So, was it a hit? Well, no not really. It was the 70’s and there was no internet – no Twitter, no Facebook. Back then, if you wanted to sell something like this to your fans, you had to go on daytime TV and somehow explain your sense of humor to people like Mike Douglas and Dinah Shore. Perhaps it was ahead of its time.
So is it any good? Well, I asked that myself. But I kept getting letters and e-mails from fans telling me they had found copies of “Heeere’s Amy!” on E-Bay and whatnot and they all seemed to think it was hilarious. They kept asking me where they could get in on CD, could they download it? I was amazed.
Why is this silly thing out on I-Tunes now? Because Dave Drozen of Laff Records is still alive and kicking, and still a friend of mine. And now he has a company called UPROAR Entertainment.
He’s been putting out all sorts of comedy, new comedy, old comedy and yes, bizarre ancient things from the vaults.
Like “Heeere”s Amy!”
I have to say, it IS quite the dusty antique historical monument in a lot of ways. (Jokes about Idi Amin and Jody Powell for the love of God! There’s even a freaking Beulah Bondi joke!!) But Greg Suddeth’s impressions – Nixon, Carter, Cronkite, etc. are hysterical. And yes, it’s still funny when Uncle Billy belches.
Weirdly, many famous people mentioned on the album have resurrected themselves in the public consciousness: Jerry Brown, Roman Polanski,..Charo. Go figure.
And of course, there’s some famous people doing the jokes too. Sadly, many of them are no longer with us. Who’s on it? You won’t believe it:
The Village Idiots – all four of ‘em!
Peter Jurasik – Wait! You mean “Londo” from “Babylon 5″??? Yes. THAT Peter Jurasik. Check out his impression of Henry Kissinger and tell me it isn’t the exact same accent he used on Babylon 5 for the “Centauri”! He’s alive and well and somewhere in North Carolina.
Mark Ganzel – Went on to be a writer/producer on the TV series “Coach” starring Craig T. Nelson. Lost to cancer at the young age of 51.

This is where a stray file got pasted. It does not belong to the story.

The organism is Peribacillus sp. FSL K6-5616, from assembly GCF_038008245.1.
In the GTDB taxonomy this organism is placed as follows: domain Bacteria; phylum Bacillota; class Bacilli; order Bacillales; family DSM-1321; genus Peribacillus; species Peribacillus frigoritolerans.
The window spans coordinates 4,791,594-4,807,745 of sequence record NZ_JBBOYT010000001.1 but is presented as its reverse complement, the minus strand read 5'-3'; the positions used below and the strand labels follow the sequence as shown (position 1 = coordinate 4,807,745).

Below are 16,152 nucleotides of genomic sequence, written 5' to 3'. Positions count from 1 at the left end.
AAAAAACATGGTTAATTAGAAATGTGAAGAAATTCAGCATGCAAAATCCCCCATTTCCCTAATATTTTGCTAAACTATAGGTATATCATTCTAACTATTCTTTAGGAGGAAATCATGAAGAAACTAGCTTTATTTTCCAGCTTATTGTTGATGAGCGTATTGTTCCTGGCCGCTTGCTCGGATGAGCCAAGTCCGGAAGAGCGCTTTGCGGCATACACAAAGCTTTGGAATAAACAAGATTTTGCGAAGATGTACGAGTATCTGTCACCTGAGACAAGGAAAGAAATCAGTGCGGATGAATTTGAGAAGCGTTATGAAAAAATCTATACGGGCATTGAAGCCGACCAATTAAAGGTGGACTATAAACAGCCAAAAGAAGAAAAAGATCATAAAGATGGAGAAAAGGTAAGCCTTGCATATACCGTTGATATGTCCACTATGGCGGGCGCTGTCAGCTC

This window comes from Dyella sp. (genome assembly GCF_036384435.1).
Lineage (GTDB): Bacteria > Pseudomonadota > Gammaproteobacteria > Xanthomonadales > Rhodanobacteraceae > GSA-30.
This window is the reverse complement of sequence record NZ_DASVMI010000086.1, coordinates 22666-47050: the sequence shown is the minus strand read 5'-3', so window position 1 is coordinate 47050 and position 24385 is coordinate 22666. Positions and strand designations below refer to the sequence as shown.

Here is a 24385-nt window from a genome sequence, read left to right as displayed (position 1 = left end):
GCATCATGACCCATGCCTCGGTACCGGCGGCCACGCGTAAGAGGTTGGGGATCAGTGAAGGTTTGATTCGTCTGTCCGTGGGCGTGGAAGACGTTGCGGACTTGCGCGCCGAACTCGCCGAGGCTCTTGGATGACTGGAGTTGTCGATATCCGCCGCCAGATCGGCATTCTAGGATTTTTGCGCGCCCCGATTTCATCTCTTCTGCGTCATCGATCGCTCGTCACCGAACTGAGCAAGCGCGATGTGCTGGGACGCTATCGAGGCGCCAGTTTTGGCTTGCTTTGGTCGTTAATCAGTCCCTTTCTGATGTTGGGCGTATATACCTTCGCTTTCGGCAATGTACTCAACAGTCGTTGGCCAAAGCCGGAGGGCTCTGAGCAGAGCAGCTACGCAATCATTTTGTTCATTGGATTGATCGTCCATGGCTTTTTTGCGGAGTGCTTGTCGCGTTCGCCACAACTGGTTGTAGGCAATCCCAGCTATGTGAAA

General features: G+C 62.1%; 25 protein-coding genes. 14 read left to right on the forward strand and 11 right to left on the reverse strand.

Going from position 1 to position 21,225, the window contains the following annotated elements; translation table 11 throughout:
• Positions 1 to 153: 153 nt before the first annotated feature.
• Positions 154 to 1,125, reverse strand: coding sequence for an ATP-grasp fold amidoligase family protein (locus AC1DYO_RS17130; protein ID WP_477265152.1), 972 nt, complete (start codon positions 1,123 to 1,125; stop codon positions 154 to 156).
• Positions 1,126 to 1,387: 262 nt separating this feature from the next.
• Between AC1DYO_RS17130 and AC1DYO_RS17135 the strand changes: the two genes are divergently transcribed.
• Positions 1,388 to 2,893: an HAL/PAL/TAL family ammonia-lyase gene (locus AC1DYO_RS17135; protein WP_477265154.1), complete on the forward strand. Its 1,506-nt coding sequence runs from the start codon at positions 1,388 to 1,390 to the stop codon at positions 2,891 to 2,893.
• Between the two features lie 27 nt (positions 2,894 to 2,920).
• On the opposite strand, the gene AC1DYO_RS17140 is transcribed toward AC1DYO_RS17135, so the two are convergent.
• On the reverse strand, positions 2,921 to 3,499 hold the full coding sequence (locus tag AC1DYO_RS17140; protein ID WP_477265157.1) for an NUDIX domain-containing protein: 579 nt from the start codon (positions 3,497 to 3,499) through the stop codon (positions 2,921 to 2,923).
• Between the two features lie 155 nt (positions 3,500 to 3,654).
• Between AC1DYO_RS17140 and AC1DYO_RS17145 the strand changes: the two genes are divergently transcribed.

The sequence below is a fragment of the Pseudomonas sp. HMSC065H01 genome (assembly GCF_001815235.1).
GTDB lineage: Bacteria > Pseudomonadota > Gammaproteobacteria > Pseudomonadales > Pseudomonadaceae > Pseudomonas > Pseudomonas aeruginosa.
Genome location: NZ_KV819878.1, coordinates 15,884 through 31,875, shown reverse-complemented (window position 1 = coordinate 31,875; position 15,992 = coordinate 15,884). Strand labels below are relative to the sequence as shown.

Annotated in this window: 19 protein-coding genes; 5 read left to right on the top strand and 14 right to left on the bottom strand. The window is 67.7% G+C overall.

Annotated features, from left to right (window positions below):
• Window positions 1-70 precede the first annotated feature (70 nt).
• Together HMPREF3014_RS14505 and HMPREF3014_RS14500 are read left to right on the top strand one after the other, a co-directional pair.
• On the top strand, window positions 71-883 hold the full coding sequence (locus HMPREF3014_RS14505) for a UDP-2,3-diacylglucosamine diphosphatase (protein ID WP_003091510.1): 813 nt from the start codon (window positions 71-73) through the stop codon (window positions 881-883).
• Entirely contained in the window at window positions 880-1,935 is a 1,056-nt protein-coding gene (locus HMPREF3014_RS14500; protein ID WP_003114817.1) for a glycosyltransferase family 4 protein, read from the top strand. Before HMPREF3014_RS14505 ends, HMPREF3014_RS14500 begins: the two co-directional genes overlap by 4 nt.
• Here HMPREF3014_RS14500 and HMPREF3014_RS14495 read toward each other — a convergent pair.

Jan Fischer – Brilliant, troubled and seriously over educated, Jan went on to write the screenplay for the movie “The Lost Boys”: the infamous 80’s teen vampire flick that launched what we later came to know as “the two Coreys”. Realized she really was too hip and had to go….March 10, 2011.
Robin Hunt – A gorgeous and funny woman – married well and got out of Hollywood, having the last laugh on all of us.
Norma Macmillan – AKA My mother. Pretty much every cartoon you saw as a child. She was Casper for God’s sake! Became a Friendly Ghost herself, on March 16, 2001.
Thor Arngrim – My father & personal manager. Used to work for Liberace. Went to the big red carpet event in the sky, December 16, 2009.
Jess Petersen – My dad’s business partner, my other personal manager and technically third parent. Sought more interesting employment on the other side…May 21, 2008.
Greg Suddeth – The quiet, shy, comedian and presidential impressionist. Went on to be a screenwriter, actor and Dramalogue Award winning playwright. Passed away at 55. I’m told he’d stayed the sweet guy he always was, right to the end.
So as you can imagine this album is quite the trip down memory lane for me, to hear all those voices again: my friends….Mark, Jan, Greg, my parents….and …Jess. Ahhhh gotta love those “Medium Size Dogs and “Bilingual Presidential Yes Men”!
WARNING: Much of the humor, (like most of the Laff Records catalog I would imagine), is quite politically incorrect by today’s standards. Perhaps that’s a selling point, I don’t know. As you listen, try to keep in mind that this is an “archeological specimen of comedy”. (And I was only 15 freakin’ years old.)
But even though appalling things are said and alluded to on this album, no matter what happens, the character of Amy always remains the innocent voice of reason, standing firm against the foolishness and corruption of the adults around her.
No actual children were harmed in the making of this album. (Except possibly me and I’ve been a lost cause for years.)